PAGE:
For all intents and purposes the width of your feet at with which you receive the clean and snatch should dictate the width of your feet when performing the front squat and overhead squat. The vice versa holds true as well, the width with which you front and overhead squat should then be the same width of your feet when your receive the clean or the snatch. Ideally, the foot width stance is the same across the board, including the Olympic back squat, which develops strength for both lifts.

#6 Depth 

How low can you go? With increasing loads, the height at which you recieve the clean or the snatch will increasingly become lower and lower. To be able to handle max load, continue developing the requiste mobility to achieve full depth (see Chad Vaughn above). Lifting shoes are a tool, especially for stability, not a crutch. I have continued squatting for reps barefoot as I have developed strength with increased range of motion and the benefits have been tremendous. When I throw lifters on for rep maxes and max squat efforts, it feels like walking on clouds. Do not perform the Olympic lifts barefoot. 

Developing strength in new-found range of motion. It’s a whole new world the deeper you go. For most individuals, including myself, the first step will be checking your ego at the door. The tissues might not be used to the new length and handling load at deeper depth. Carefully stimulate the tissues and musculature with progressive overload at that new found depth. Avoid dive bombing to the bottom and attempting to utilize the “bounce”. Control the movement down and explode up. It is not uncommon to decrease the load signficantly to start as you develop strength.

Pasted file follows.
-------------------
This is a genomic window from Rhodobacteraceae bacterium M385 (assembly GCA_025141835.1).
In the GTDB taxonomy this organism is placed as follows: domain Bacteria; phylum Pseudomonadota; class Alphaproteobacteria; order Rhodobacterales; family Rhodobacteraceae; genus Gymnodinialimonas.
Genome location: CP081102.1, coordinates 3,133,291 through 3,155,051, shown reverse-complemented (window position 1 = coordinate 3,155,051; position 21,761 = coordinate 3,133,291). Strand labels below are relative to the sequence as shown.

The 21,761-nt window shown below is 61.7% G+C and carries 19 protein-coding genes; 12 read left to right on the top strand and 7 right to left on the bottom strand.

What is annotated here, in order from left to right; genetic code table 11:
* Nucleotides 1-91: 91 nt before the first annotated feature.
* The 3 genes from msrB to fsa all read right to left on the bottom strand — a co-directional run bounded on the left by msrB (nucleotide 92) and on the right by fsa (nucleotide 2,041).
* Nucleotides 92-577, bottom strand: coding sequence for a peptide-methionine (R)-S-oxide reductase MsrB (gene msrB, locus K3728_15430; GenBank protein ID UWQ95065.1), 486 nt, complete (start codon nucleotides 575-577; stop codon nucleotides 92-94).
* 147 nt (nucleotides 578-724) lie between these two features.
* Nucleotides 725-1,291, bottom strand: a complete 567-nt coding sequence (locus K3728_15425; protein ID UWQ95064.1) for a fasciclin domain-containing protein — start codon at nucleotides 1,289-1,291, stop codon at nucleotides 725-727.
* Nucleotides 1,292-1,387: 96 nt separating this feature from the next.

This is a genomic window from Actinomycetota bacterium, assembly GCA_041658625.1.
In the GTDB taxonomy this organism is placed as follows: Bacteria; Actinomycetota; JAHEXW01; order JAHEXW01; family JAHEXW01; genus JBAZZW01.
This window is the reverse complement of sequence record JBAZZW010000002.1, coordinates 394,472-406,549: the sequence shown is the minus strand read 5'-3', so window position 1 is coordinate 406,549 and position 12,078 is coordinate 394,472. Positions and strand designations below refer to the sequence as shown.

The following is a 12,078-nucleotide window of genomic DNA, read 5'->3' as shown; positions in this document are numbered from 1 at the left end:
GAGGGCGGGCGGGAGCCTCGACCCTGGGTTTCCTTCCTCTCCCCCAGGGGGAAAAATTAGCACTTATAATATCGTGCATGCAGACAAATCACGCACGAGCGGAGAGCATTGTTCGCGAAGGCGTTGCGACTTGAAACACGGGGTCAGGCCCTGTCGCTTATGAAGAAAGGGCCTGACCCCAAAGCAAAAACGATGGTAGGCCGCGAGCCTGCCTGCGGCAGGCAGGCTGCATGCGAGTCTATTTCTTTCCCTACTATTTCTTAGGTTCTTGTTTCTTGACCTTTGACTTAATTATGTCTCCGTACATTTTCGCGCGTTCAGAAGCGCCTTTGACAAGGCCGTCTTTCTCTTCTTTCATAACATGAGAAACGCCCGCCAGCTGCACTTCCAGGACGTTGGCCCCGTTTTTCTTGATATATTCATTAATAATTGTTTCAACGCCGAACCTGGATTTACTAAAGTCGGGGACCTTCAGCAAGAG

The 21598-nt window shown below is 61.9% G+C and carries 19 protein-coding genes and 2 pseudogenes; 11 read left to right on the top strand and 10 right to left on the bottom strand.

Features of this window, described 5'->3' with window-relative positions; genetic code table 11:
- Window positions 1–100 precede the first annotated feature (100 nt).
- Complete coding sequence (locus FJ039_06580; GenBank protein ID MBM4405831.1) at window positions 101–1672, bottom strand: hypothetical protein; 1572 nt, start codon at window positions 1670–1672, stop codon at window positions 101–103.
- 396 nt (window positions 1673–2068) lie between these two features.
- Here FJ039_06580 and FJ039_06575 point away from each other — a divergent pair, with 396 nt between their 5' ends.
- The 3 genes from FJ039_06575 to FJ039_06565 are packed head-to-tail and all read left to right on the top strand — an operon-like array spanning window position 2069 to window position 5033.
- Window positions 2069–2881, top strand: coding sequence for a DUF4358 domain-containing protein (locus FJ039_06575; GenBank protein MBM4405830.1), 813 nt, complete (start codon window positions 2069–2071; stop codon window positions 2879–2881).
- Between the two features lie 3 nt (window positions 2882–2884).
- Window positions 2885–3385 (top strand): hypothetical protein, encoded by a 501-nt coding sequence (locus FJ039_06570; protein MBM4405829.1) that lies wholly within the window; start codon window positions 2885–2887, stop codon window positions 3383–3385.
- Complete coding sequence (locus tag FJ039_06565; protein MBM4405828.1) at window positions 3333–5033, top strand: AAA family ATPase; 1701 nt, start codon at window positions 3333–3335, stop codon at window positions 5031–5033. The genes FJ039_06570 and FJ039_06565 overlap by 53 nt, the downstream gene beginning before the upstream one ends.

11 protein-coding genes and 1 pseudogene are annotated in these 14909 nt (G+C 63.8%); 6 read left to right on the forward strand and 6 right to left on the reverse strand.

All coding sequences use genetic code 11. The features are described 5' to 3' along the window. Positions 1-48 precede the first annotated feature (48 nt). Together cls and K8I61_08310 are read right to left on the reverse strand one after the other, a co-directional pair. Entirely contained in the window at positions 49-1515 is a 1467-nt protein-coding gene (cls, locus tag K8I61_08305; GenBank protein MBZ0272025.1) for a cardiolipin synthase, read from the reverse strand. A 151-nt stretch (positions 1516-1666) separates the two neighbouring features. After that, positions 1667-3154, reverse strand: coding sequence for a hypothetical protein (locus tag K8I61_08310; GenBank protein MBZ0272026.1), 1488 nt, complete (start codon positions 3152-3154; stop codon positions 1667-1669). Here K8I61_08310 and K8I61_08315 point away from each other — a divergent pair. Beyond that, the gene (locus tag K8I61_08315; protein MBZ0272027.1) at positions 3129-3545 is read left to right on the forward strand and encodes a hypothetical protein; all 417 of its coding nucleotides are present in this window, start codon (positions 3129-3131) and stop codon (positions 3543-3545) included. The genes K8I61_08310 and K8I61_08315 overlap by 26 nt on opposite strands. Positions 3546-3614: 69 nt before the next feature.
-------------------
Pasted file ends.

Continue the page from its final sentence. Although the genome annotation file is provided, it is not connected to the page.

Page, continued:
Not only will your squats transfer more directly to the Olympic lifts themselves, you will be able to move better. Moving better translates to improved efficiency during metcons incorporating barbell movements. Feel free to comment below. Looking for a health conversation.

Remember, it doesn’t matter how much you lift, it matters how MUCH you lift WELL!

Dr. Aaron Horschig

Leave a Comment

Your email address will not be published.

This site uses Akismet to reduce spam. Learn how your comment data is processed.

Scroll to Top